PEM alternatives

Other forms of electrolysis can also ramp dynamically. And some project developers point to PEM’s use of iridium, part of the platinum metals family, as a drawback due to potential scarcity issues.

Verdagy, for example, has developed an advanced alkaline water electrolysis (AWE) system called eDynamic that it says takes the best of PEM and alkaline technologies while designing out the downsides.

The company’s technology “addresses the barriers that limited traditional AWE adoption by using single-element cells that can operate efficiently at high current densities,” executives said in response to emailed questions. 

“The ability to operate at very high current densities, coupled with a balance of stack and balance of plant optimized for dynamic operation, allow Verdagy’s electrolyzers to operate across a very broad range spanning 0.1-2.0 A/cm2,” they said.

In other words, the machine can turn down to 5%, part of the design that enables operators “to modulate production to take advantage of time-of-day pricing and/or fluctuations in energy production.”

Meanwhile, German-based Thysenkrupp Nucera, another maker of advanced water electrolyzers, advertises a 10% turndown ratio.

SOEC

A relatively new electrolysis technology, the solid oxide electrolyzer cell has also proven to be capable of low turndown ratios. Solid oxide electrolysis is particularly attractive when paired with high-temperature industrial processes, where heat can be captured and fed back into the high-temperature SOEC process, making it more efficient.

Joel Moser, the CEO of First Ammonia, said he chose SOEC from Denmark-based Haldor Topsoe in part because the machines can be turned completely off with no degradation, as long as you keep them warm.

“Generally speaking we expect to ramp up and ramp down between 100% and 10%,” he said. “We can turn them off as long as we keep them warm, and then we can turn them right back on.”

Still, SOEC systems are not without challenges.

“Low stack power and high operating temperature, which in turn requires more ancillary equipment to operate the electrolyzer, are widely viewed as the main drawbacks of SOEC technology,” according to a report from the Clean Air Task Force, which explores SOEC technology and its commercial prospects. “SOEC systems are also considered to have a shorter operating life due to thermal stress.”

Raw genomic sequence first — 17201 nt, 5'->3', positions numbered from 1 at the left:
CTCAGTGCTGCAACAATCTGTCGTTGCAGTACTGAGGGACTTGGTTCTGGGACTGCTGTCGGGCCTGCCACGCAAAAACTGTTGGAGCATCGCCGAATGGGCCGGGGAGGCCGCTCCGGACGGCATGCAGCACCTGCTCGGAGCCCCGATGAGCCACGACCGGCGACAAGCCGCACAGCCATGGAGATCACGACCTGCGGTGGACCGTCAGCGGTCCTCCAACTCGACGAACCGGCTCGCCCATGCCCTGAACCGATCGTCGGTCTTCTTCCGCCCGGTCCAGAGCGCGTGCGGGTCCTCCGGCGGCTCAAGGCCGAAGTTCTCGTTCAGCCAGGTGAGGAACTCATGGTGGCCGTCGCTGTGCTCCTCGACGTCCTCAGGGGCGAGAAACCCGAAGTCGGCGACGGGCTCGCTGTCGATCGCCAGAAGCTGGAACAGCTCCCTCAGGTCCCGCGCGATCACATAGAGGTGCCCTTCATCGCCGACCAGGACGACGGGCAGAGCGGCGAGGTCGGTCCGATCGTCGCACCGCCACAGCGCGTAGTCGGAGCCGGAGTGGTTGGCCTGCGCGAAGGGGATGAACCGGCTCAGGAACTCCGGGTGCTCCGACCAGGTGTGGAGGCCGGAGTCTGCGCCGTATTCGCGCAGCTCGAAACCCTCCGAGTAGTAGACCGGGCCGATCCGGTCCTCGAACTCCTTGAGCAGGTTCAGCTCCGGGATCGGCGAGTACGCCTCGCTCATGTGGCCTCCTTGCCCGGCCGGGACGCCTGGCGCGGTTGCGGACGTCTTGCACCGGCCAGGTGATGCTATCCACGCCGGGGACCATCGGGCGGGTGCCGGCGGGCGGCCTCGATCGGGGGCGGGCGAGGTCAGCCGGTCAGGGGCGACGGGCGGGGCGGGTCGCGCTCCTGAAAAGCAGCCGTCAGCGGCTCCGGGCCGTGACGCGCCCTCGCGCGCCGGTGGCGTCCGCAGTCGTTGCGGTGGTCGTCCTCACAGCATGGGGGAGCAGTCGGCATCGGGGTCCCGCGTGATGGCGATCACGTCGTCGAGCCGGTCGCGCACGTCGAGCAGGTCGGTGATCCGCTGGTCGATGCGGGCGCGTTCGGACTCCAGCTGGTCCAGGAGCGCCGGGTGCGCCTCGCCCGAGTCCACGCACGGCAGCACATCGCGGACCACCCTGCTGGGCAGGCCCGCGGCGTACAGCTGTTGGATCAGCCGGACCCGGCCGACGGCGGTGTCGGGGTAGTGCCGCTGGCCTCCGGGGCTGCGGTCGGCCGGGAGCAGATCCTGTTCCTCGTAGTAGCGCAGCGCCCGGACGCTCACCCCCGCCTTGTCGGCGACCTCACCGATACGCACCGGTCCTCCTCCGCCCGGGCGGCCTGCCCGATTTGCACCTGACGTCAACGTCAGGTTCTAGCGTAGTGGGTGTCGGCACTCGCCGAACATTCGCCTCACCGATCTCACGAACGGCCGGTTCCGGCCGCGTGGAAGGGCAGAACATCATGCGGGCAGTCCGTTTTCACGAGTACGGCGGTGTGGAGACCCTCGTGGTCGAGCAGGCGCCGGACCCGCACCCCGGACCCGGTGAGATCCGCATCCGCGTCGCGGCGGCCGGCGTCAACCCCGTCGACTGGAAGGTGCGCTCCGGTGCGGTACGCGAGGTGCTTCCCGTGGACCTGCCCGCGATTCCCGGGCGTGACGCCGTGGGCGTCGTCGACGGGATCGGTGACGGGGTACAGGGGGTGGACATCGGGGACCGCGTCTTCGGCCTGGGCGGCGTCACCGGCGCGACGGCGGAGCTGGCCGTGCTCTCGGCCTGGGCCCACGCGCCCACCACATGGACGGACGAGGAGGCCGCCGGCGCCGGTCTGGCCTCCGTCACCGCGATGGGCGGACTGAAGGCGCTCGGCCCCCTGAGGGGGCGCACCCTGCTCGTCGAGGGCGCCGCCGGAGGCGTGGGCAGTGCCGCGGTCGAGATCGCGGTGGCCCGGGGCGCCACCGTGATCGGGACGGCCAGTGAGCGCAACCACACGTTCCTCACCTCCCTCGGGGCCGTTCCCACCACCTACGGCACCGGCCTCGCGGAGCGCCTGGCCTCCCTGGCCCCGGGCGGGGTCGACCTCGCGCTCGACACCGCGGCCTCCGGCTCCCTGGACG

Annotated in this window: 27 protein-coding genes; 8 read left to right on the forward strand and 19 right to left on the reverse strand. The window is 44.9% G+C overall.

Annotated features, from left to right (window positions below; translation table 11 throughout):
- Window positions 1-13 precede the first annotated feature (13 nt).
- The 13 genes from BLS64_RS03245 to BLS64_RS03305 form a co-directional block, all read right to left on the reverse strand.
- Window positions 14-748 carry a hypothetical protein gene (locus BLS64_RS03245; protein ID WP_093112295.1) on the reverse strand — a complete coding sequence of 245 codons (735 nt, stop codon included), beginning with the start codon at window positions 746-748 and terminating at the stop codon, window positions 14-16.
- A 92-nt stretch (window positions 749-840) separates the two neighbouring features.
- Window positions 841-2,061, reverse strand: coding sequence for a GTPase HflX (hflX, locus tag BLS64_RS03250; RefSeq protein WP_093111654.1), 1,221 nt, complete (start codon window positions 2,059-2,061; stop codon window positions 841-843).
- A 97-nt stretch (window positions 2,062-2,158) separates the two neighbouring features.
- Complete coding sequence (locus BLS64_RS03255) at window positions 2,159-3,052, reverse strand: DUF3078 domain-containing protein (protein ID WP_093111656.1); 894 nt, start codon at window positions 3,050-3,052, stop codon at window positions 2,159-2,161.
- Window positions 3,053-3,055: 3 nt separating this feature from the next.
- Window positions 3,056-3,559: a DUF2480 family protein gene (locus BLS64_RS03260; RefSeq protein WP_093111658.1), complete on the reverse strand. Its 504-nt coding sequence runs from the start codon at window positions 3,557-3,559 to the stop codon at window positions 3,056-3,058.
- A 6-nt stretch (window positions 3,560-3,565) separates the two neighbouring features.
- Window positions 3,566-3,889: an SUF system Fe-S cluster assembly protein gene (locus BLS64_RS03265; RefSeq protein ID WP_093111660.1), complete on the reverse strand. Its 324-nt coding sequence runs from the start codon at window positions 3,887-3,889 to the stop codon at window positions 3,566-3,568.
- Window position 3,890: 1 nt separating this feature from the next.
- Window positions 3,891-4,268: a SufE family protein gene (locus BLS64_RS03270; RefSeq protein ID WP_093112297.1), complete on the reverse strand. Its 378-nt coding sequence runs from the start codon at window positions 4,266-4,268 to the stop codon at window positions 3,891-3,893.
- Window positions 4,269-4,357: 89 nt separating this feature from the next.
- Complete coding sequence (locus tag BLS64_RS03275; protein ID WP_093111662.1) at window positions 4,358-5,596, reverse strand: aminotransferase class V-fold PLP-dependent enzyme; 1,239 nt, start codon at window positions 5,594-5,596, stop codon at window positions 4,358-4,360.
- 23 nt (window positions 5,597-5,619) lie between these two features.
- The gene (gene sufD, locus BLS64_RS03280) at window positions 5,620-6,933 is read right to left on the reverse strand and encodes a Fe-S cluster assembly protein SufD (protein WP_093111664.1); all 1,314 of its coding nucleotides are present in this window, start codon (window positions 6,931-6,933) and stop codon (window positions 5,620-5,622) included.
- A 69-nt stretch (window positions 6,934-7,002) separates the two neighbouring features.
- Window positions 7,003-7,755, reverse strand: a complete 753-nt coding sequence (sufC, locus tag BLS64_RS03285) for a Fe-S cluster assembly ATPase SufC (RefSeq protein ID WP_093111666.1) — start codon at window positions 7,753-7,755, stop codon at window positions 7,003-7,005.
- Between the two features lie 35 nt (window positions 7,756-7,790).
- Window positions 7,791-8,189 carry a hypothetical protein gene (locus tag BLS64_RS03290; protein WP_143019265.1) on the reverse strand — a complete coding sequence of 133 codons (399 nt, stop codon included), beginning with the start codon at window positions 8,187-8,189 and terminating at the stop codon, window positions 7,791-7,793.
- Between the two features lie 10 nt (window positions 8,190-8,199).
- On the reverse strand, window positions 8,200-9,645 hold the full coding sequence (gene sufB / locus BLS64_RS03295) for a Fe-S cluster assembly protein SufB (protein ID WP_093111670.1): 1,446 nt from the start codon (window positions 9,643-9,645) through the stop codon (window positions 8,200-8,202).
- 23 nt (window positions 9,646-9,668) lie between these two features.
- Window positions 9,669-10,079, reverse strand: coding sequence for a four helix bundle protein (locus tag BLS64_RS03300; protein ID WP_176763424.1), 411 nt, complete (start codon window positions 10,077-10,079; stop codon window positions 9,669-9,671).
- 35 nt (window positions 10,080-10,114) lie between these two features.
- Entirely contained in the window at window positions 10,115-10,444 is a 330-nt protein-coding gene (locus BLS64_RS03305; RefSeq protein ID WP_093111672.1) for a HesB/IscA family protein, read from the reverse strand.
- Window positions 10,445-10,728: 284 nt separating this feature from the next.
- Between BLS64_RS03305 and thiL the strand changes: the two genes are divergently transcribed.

Additional makers of SOEC machines Bloom Energy, Ceres, Elcogen, Genvia, SolydERA, and Toshiba did not respond to inquiries.

At NREL, researchers are watching for more automation and scale in the electrolyzer production process to bring costs down. Increasing efficiency through balance-of-plant improvements is another opportunity to reduce system costs.

In addition, more analysis of how large electrolyzer projects will impact the future electrical grid is required, according to Badgett.

The NREL team modeled the hourly marginal cost at any given time in any location in the US, but the model assumes that the electrolyzer takes energy without impacting the cost of energy.

“When we start to get to gigawatt-scale electrolysis,” he said, “that’s going to significantly impact prices, as well as how the grid is going to build out.”

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Denbury to transport CO2 for Louisiana blue methanol project

A subsidiary of Denbury Inc. will transport and store CO2 for a planned blue methanol plant in Lake Charles, Louisiana.

Denbury Carbon Solutions has executed a 20-year definitive agreement to provide CO2 transportation and storage services to Lake Charles Methanol in association with that company’s planned 3.6 MMPTA blue methanol project, according to a press release.

LCM’s facility will be located along the Calcasieu River near Lake Charles, Louisiana, approximately 10 miles from Denbury’s Green Pipeline.

The facility is designed to utilize Topsoe’s SynCORTM technology to convert natural gas into hydrogen which will be synthesized into methanol while incorporating carbon capture and sequestration.

The process is anticipated to deliver more than 500 million kilograms of hydrogen per year as a feedstock to produce the 3.6 MMTPA of blue methanol.

LCM is finalizing its major permits to begin construction. The project is expected to reach a Final Investment Decision in 2023 with first production anticipated in 2027.